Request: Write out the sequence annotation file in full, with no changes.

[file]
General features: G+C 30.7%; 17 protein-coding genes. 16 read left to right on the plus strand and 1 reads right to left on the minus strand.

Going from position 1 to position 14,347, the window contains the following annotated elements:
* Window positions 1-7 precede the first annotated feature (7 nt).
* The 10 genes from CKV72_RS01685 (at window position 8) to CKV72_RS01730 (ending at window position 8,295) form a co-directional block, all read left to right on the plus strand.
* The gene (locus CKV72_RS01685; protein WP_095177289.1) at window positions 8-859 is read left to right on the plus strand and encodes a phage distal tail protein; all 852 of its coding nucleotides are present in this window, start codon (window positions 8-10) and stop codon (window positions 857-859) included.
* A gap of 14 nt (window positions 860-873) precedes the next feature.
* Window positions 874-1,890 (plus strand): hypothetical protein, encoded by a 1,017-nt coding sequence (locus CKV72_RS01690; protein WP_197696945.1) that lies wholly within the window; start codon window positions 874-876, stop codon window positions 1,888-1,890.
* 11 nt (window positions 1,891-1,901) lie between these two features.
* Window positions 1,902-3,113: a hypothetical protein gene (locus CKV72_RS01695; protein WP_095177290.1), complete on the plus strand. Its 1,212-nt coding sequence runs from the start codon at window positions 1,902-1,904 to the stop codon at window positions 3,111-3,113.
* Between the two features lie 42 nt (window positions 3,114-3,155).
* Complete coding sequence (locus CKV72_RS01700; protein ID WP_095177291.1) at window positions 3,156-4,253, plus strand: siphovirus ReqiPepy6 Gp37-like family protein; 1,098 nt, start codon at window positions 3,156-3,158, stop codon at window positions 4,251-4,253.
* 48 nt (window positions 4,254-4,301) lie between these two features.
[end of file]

General features: G+C 30.7%; 17 protein-coding genes. 16 read left to right on the plus strand and 1 reads right to left on the minus strand.

Going from position 1 to position 14,347, the window contains the following annotated elements:
* Window positions 1-7 precede the first annotated feature (7 nt).
* The 10 genes from CKV72_RS01685 (at window position 8) to CKV72_RS01730 (ending at window position 8,295) form a co-directional block, all read left to right on the plus strand.
* The gene (locus CKV72_RS01685; protein WP_095177289.1) at window positions 8-859 is read left to right on the plus strand and encodes a phage distal tail protein; all 852 of its coding nucleotides are present in this window, start codon (window positions 8-10) and stop codon (window positions 857-859) included.
* A gap of 14 nt (window positions 860-873) precedes the next feature.
* Window positions 874-1,890 (plus strand): hypothetical protein, encoded by a 1,017-nt coding sequence (locus CKV72_RS01690; protein WP_197696945.1) that lies wholly within the window; start codon window positions 874-876, stop codon window positions 1,888-1,890.
* 11 nt (window positions 1,891-1,901) lie between these two features.
* Window positions 1,902-3,113: a hypothetical protein gene (locus CKV72_RS01695; protein WP_095177290.1), complete on the plus strand. Its 1,212-nt coding sequence runs from the start codon at window positions 1,902-1,904 to the stop codon at window positions 3,111-3,113.
* Between the two features lie 42 nt (window positions 3,114-3,155).
* Complete coding sequence (locus CKV72_RS01700; protein ID WP_095177291.1) at window positions 3,156-4,253, plus strand: siphovirus ReqiPepy6 Gp37-like family protein; 1,098 nt, start codon at window positions 3,156-3,158, stop codon at window positions 4,251-4,253.
* 48 nt (window positions 4,254-4,301) lie between these two features.